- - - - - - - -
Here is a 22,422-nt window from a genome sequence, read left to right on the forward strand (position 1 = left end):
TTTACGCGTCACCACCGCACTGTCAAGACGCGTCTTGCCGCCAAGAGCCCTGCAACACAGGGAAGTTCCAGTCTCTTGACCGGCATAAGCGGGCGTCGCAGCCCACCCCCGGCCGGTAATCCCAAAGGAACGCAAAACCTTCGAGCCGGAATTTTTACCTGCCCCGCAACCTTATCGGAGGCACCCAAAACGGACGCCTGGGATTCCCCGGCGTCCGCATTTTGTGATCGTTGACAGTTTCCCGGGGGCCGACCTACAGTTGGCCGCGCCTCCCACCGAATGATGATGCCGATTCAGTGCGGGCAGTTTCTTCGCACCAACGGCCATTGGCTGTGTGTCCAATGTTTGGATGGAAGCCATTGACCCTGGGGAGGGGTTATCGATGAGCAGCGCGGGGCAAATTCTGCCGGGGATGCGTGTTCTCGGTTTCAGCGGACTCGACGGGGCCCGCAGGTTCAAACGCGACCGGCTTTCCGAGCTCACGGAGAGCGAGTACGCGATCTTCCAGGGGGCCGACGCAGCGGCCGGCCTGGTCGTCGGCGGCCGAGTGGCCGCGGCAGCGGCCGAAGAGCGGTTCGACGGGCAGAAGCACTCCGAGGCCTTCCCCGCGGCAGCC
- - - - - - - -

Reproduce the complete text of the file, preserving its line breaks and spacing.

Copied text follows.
Here is a 22,422-nt window from a genome sequence, read left to right on the forward strand (position 1 = left end):
TTTACGCGTCACCACCGCACTGTCAAGACGCGTCTTGCCGCCAAGAGCCCTGCAACACAGGGAAGTTCCAGTCTCTTGACCGGCATAAGCGGGCGTCGCAGCCCACCCCCGGCCGGTAATCCCAAAGGAACGCAAAACCTTCGAGCCGGAATTTTTACCTGCCCCGCAACCTTATCGGAGGCACCCAAAACGGACGCCTGGGATTCCCCGGCGTCCGCATTTTGTGATCGTTGACAGTTTCCCGGGGGCCGACCTACAGTTGGCCGCGCCTCCCACCGAATGATGATGCCGATTCAGTGCGGGCAGTTTCTTCGCACCAACGGCCATTGGCTGTGTGTCCAATGTTTGGATGGAAGCCATTGACCCTGGGGAGGGGTTATCGATGAGCAGCGCGGGGCAAATTCTGCCGGGGATGCGTGTTCTCGGTTTCAGCGGACTCGACGGGGCCCGCAGGTTCAAACGCGACCGGCTTTCCGAGCTCACGGAGAGCGAGTACGCGATCTTCCAGGGGGCCGACGCAGCGGCCGGCCTGGTCGTCGGCGGCCGAGTGGCCGCGGCAGCGGCCGAAGAGCGGTTCGACGGGCAGAAGCACTCCGAGGCCTTCCCCGCGGCAGCC